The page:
John W. Williams papers, 1822-1835 and undated
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- Williams, John W.
- John W. Williams was a Philadelphia lawyer. A small collection of legal papers, correspondence, and clippings chiefly concerning an 1835 lawsuit in which Robert Aitken of Baltimore alleged that a mulatto girl living in Philadelphia was Emily Winder, the daughter of Milly Winder. Milly Winder was Aitken's former slave whom he had freed in 1824, while keeping her daughter as his slave. Aitken claimed that the child had been stolen from him and given to Jacob Gilmore and his wife, free African Americans, to raise as their child. John W. Williams handled Aitken's suit for the girl's return. Includes affidavits, subpoenas, and notes on the testimonies of both black and white witnesses for the defense and the prosecution, including the testimony of Milly Winder, who told of her attempts to locate her daughter after she was freed.
- 0.1 Linear Feet
- Material in English
- Collection ID:
- Scope and content:
Samll collection of legal papers, correspondence, and clippings chiefly concerning an 1835 lawsuit in which Robert Aitken of Baltimore alleged that a mulatto girl living in Philadelphia was Emily Winder, the daughter of Milly Winder. Milly Winder was Aitken's former slave whom he had freed in 1824, keeping her daughter as his slave. Aitken claimed that the child had been stolen from him ten years earlier and given to Jacob Gilmore and his wife, free African Americans, to raise as their child. Gilmore claimed that the defendant could not be the slave Aitken was searching for, in that he claimed that a woman gave the girl to him and his wife several years before Aitken's slave went missing.
Papers include the notes and evidence compiled by John W. Williams, the lawyer for the plaintiff Aitken, to present the case before the Philadelphia Court of Common Pleas. The lawyer for the defense was David Paul Brown. Witnesses for the defense claim to have known Emily as a little girl in Philadelphia prior to 1825, and believed her to be white, while witnesses for the prosecution claimed Emily was Aitken's missing slave. Includes the testimony of Milly Winder, who told of her attempts to locate her daughter after she was freed and who claimed that the woman in question could not be her daughter that went missing. This case occurred before the passing of the Federal Fugitive Slave Act of 1850, which removed the possibility of a court trial prior to the removal of an alleged fugitive slave.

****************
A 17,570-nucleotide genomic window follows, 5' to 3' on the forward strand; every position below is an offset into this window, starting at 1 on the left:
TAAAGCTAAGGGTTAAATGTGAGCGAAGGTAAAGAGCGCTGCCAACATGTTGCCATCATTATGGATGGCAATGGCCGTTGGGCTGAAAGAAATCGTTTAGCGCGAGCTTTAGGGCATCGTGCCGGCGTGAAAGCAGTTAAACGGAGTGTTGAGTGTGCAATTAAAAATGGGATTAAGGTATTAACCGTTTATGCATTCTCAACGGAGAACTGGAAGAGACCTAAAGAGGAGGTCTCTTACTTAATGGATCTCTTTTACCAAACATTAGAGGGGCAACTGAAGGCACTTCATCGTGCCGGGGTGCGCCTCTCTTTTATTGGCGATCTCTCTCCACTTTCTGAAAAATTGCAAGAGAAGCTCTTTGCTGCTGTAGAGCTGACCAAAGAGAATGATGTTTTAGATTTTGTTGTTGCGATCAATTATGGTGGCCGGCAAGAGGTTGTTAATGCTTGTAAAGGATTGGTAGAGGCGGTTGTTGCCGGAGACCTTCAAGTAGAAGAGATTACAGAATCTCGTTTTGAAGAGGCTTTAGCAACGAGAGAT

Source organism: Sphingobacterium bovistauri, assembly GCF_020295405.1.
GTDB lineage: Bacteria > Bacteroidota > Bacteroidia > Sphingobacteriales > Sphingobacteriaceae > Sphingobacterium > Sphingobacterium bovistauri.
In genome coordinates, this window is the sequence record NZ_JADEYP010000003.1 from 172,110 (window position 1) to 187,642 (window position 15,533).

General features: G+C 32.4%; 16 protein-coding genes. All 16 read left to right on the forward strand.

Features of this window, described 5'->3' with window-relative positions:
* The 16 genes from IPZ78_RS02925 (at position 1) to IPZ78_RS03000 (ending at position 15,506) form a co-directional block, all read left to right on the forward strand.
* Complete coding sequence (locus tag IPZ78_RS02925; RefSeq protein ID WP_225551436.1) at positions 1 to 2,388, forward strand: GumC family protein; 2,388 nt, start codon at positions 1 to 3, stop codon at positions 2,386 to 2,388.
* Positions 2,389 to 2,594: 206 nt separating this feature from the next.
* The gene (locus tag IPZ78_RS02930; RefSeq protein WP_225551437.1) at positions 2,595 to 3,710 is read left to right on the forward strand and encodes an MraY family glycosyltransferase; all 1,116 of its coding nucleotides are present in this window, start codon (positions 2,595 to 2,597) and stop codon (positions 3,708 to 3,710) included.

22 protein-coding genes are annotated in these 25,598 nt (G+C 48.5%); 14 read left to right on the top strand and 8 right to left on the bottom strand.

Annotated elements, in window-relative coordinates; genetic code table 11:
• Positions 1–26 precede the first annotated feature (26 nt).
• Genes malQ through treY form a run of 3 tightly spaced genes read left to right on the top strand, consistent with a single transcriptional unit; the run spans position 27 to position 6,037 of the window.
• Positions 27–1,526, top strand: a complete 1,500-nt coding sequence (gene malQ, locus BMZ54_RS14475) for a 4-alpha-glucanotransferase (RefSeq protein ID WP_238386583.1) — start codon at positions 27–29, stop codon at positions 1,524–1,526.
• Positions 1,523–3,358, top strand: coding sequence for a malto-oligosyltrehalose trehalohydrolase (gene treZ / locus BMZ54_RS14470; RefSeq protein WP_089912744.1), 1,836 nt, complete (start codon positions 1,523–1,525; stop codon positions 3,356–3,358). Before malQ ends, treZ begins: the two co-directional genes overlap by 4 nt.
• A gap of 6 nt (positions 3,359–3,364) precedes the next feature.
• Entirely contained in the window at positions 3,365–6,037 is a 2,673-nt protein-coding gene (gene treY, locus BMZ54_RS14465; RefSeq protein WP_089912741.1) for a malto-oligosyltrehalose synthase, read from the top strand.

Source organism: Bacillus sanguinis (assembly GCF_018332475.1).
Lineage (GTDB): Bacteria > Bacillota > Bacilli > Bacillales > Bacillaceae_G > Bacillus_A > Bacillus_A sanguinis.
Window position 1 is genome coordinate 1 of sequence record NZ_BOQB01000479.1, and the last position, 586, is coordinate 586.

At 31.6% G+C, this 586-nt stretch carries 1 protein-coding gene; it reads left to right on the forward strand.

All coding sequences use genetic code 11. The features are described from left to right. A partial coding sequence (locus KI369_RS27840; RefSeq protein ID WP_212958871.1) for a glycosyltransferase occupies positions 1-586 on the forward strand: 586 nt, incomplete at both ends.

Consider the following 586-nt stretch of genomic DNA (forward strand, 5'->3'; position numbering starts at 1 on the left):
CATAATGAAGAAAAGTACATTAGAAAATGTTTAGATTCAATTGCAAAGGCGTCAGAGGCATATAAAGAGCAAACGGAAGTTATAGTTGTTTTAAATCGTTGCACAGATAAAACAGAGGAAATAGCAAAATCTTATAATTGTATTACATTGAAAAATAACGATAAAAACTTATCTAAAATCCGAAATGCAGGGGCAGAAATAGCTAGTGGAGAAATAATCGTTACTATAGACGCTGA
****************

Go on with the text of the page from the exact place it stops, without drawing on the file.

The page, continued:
Collection arranged chronologically within one folder.
- Acquisition information:
- The John W. Williams papers were received by the David M. Rubenstein Rare Book Manuscript Library as a gift in 1973.
- Processing information:
Processed by Rubenstein Library staff, 1973
Encoded by Jessica Carew, May 2012
Accession(s) described in this finding aid: 1973
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- For current information on the location of these materials, please consult the Library's online catalog.
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- Describing Archives: A Content Standard
Click on terms below to find related finding aids on this site. For other related materials in the Duke University Libraries, search for these terms in the Catalog.
- Lawyers -- Pennsylvania -- Philadelphia -- History
Personal liberty laws
Freedmen -- Legal status, laws, etc. -- United States
Fugitive slaves -- United States -- History -- 19th century
Children, Black -- United States -- History -- 19th century
Families, Black -- History -- 19th century
African American families -- History -- 19th century
African Americans -- Pennsylvania -- History
Women slaves -- United States -- History
Slaves -- Legal status, laws, etc. -- United States
Slavery -- Maryland
Slavery -- Law and legislation -- United States -- Cases
Slaves -- Emancipation
Slavery -- United States -- Legal status of slaves in free states
- Williams, John W.
Williams, John W.
- Maryland -- Race relations
Baltimore (Md.) -- Race relations -- History -- 19th century
Pennsylvania -- Race relations
Pennsylvania. Courts of common pleas
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[Identification of item], John W. Williams Papers, David M. Rubenstein Rare Book & Manuscript Library, Duke University.